The Main Street process has four points: Economic Restructuring, Organization, Design and Promotion. Promotion is always the one that has been my favorite, even though the economic restructuring is what everyone wants in the end.
Promotion is key in the strategic repositioning of the downtown. It is something to do when you come to a town. It is a draw for people to come to a downtown. For many people, it is what they think of the downtown.
I am going to run through the promotions in some of the towns I have worked in, and talk about the resistance that was offered when I had a promotion that was part of an organized effort approved and planned by the merchants’ group.
My first downtown was Lock Haven. In Lock Haven, they were very interested in promotion. We had good and bad promotions. I had a sidewalk sale there one time that had people from the surrounding towns calling up and asking what we were doing because all of the people were in Lock Haven at my sidewalk sale.
That sidewalk sale involved closing down the street. This is a big deal to the police, especially if the main street is a state road. It also impacted other businesses, such as gas stations and hotels. That promotion, although very, very successful, cost me a lot of political capital. There was staunch resistance from the police, and up to two weeks before the promotion it looked dim. Finally, the Mayor made the call to the chief and told him to drop it and play ball with the revitalization efforts. He did, and it was a successful promotion.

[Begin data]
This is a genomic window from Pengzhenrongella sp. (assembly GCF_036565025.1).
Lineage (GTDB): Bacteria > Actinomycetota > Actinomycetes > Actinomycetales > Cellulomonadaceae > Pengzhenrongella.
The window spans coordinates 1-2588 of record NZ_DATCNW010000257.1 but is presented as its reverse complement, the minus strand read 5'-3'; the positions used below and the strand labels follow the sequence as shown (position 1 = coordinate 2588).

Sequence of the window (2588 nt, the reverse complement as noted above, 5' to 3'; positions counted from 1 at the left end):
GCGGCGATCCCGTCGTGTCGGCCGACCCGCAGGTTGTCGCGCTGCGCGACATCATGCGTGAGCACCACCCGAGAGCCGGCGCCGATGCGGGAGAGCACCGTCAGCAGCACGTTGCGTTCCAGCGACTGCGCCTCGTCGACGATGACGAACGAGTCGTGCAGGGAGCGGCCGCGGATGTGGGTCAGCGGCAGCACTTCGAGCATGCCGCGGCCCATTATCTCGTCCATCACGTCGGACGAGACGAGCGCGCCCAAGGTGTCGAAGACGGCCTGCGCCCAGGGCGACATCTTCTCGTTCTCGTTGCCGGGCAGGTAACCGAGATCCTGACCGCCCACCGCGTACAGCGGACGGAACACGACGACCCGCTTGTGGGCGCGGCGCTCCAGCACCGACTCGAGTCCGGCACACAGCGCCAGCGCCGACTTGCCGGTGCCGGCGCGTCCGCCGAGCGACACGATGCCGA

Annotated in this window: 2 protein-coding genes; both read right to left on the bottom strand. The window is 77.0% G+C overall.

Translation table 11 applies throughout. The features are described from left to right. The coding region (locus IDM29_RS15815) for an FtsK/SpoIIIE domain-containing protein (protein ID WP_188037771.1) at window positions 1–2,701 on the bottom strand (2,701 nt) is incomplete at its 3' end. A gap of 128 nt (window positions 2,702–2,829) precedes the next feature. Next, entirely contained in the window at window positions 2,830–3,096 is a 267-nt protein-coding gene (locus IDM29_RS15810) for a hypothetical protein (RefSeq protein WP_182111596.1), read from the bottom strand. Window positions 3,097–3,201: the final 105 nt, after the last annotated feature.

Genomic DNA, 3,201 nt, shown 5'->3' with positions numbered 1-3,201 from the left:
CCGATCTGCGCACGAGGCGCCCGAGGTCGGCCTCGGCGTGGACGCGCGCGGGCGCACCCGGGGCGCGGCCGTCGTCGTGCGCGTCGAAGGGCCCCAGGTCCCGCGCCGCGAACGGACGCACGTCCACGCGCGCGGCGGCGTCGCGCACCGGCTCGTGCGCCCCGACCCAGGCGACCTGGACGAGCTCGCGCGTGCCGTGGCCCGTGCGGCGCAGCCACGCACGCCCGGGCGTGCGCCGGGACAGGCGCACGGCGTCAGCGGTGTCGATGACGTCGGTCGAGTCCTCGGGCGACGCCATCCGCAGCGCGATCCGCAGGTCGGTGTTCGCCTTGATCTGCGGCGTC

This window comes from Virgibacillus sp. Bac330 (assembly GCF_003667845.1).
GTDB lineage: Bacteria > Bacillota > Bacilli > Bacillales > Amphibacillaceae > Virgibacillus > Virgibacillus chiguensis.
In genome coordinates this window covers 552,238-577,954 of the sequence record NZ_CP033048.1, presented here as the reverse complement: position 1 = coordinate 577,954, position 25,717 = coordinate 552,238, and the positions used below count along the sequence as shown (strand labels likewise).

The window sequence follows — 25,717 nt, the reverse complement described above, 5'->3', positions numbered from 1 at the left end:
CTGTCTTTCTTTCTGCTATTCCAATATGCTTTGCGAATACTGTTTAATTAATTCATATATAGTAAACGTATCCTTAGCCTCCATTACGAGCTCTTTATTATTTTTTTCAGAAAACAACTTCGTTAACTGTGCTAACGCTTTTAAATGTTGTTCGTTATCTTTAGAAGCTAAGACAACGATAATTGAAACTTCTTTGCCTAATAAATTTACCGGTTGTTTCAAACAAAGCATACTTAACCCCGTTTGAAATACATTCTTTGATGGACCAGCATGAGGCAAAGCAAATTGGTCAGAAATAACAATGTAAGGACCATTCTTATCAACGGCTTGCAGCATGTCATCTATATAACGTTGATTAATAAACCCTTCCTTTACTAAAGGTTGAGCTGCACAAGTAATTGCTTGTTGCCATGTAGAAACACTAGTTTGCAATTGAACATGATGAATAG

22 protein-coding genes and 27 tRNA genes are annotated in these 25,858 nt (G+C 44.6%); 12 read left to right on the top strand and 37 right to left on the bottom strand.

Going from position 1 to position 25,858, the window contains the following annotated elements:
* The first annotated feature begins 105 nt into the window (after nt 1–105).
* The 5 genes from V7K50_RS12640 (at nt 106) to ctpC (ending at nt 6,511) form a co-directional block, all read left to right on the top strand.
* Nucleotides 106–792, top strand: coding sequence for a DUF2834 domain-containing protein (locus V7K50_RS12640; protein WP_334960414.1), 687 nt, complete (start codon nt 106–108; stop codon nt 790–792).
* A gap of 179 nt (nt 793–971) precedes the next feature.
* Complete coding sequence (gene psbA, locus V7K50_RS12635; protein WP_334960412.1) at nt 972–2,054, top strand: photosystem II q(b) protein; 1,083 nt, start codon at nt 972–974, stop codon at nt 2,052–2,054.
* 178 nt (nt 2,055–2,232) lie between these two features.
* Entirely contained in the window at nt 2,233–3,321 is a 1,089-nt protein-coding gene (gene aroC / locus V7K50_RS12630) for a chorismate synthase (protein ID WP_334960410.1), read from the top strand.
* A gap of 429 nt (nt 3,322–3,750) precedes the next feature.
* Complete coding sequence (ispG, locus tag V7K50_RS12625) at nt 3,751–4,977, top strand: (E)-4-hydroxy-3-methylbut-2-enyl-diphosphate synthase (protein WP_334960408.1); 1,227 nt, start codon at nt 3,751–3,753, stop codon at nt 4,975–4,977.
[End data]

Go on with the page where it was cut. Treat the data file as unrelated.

The promotion went on, and as I said, was highly successful, but the backlash I received from the hotel owner in town and the gas stations made it impossible to do it again. By shutting down the street, they had problems with customers and potential guests. There was no one to tell them that they had to accept the promotion, like with the chief of police, so although probably the most single successful event…it did not become annual.
The same problem occurred in Downingtown when I shut down Route 30 for a street festival. I remember that the police were on board after a little persuasion, but the had a representative on our revitalization committee, so it was a little easier. I received a lot of resistance again from a gas station owner, but also so guy who had a business but was not really affected, as he was located two blocks away. It was interesting because he called his state representative from where he lives, who in turn called the state and tried to get my administrative grant defunded. Downingtown’s representative at the time….and I am not going to get into names at this point, strongly supported us and the errant merchant was not successful.